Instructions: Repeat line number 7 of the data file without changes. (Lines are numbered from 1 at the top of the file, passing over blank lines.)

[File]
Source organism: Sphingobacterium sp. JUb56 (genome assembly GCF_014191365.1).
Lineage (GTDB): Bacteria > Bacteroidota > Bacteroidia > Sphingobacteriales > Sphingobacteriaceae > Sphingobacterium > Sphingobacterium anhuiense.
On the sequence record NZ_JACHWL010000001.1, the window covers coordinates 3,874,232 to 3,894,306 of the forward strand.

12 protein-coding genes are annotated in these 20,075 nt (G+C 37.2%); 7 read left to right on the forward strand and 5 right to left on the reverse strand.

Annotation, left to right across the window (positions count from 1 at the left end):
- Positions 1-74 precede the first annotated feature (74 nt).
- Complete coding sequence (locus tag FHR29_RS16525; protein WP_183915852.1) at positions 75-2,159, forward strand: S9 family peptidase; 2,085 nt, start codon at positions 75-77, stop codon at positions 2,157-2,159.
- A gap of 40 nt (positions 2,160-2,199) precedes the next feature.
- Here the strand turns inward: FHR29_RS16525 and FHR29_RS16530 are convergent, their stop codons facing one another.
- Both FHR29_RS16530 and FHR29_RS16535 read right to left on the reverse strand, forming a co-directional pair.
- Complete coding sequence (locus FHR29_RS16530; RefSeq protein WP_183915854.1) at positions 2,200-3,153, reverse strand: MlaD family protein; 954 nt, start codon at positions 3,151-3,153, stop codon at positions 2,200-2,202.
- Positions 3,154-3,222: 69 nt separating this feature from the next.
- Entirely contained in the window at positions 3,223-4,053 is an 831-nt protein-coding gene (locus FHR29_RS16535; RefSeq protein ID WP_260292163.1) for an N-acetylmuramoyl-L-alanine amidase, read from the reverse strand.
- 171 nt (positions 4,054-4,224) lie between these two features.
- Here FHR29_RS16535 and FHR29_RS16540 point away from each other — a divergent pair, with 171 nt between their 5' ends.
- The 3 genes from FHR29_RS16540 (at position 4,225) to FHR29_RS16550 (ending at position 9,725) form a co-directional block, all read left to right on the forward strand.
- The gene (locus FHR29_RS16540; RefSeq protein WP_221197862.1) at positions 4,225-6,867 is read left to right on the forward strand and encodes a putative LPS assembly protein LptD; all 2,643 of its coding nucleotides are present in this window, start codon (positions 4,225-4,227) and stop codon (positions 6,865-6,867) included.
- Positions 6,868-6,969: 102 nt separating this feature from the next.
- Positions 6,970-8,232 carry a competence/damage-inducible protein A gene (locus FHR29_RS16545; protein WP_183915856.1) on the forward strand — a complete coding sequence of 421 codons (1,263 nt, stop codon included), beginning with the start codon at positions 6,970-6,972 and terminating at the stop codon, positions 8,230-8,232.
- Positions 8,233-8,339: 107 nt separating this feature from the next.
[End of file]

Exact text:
- Complete coding sequence (locus tag FHR29_RS16525; protein WP_183915852.1) at positions 75-2,159, forward strand: S9 family peptidase; 2,085 nt, start codon at positions 75-77, stop codon at positions 2,157-2,159.